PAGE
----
The welcome letter at The Nest Hotel hinted that we may return home with a few kilograms to shed. They weren’t kidding. One of the few resort hotels in South Africa that still serve sumptuous cuisine a la table d’hote , the food is a big draw card here. Hearty breakfasts, three-course lunches and six- course dinners are included in the room rate. So are morning and afternoon tea and treats. Not having to worry about meals – especially when you are accompanied by children – is a huge bonus. That the country-style food was delicious was another bonus. There were always vegetarian options, and usually fish too. Many of the ingredients are from the hotel’s own gardens. After our first meal there, we began looking forward to mealtimes. Even my picky children enjoyed the food.
The family-friendly Nest Hotel is set in sprawling gardens in the majestic Champagne Valley region of Central Drakensberg. It is approximately four hours away from Johannesburg and only two hours from Durban. The hotel dates back to 1933, and the current building was built in 1943 by Italian prisoners of war. As one of the original hotels in the Berg, it oozes old world charm and hospitality, and is a popular conference and wedding venue too.
There are different types of rooms to suit different tastes and family sizes, including rondavels, garden rooms and mountain-view rooms. Our cosy mountain view room consisted of a bedroom and a bathroom on the lower level. A winding staircase led to a loft with three beds which my kids claimed as their bedroom. There was a television with a wide selection of channels and a radio built into the wall. Electric blankets, underfloor heating and air-conditioning were provided to combat the unpredictable weather elements. Our room overlooked the beautiful mountains, part of the Ukhahlamba Drakensberg World Heritage Site.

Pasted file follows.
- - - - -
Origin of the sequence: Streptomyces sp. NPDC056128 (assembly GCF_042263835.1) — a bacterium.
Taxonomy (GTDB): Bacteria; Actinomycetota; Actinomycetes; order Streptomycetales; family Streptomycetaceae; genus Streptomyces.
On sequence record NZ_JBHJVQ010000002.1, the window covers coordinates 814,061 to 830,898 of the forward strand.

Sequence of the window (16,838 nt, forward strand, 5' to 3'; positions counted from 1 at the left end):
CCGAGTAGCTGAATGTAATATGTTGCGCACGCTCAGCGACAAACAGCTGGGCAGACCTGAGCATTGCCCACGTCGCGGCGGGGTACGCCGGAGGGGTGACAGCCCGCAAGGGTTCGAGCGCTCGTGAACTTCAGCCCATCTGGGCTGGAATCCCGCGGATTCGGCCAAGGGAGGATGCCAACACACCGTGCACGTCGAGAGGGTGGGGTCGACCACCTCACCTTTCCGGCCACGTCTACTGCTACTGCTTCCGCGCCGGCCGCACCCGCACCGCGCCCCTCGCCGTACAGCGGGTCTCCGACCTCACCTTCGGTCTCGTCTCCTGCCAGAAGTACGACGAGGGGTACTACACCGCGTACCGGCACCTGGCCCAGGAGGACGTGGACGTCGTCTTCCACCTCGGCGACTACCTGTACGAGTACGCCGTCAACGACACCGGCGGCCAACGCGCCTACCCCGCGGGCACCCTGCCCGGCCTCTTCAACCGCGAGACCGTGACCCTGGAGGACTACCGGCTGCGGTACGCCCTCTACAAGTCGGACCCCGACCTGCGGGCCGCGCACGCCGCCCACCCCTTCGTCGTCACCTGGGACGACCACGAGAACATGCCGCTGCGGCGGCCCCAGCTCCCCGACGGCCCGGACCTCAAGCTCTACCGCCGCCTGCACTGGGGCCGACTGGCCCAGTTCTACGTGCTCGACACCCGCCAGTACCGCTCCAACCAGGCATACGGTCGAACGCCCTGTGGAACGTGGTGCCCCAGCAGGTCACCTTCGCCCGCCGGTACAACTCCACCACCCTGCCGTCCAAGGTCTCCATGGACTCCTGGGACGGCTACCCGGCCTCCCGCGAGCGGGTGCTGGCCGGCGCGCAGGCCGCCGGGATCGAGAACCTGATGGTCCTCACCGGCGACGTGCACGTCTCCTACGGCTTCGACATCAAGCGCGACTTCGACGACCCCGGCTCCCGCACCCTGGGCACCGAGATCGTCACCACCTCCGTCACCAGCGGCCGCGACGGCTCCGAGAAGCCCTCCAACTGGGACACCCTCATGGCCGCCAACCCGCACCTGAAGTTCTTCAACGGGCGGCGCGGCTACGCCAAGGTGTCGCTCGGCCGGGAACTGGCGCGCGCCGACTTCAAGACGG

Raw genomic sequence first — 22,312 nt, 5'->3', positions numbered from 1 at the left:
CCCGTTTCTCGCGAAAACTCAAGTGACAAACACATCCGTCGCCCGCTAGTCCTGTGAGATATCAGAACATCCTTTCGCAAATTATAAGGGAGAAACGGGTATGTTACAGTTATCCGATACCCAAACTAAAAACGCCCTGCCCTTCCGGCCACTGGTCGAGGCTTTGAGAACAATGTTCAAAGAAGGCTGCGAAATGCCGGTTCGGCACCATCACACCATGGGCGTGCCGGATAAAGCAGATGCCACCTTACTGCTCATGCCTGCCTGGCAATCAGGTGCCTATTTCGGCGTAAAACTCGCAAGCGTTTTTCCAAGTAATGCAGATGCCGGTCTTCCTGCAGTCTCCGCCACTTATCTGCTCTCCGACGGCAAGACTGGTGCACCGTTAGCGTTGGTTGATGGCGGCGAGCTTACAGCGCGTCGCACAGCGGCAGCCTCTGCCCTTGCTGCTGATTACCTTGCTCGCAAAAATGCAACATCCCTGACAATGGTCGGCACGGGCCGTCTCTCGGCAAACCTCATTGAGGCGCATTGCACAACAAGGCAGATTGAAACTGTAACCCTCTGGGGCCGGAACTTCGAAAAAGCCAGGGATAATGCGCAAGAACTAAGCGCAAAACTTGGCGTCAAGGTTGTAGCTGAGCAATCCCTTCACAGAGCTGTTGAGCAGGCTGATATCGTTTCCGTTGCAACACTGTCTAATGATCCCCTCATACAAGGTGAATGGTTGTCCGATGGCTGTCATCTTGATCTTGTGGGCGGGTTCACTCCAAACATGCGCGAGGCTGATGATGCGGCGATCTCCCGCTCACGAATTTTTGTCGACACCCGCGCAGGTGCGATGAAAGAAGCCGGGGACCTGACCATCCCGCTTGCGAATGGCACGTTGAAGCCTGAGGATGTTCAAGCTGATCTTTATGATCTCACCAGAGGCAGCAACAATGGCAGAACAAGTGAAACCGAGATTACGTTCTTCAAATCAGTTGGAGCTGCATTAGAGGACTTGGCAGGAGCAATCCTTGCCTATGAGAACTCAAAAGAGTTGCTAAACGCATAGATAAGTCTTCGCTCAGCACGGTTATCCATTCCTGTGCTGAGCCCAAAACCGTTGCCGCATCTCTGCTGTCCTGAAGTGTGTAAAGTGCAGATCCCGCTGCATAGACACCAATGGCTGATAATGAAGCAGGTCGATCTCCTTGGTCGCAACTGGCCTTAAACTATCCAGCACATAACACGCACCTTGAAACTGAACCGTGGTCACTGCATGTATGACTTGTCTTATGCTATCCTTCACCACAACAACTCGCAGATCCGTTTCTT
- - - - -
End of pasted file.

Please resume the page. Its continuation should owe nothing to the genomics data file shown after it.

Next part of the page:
Meals are often served on the colonial veranda. It is also the perfect place to witness the spectacular African sunsets over the mighty Drakensberg. On my first evening there, I spent over twenty minutes photographing the many vibrant shades of sunset.
(Source: Africa and Beyond: October 2018)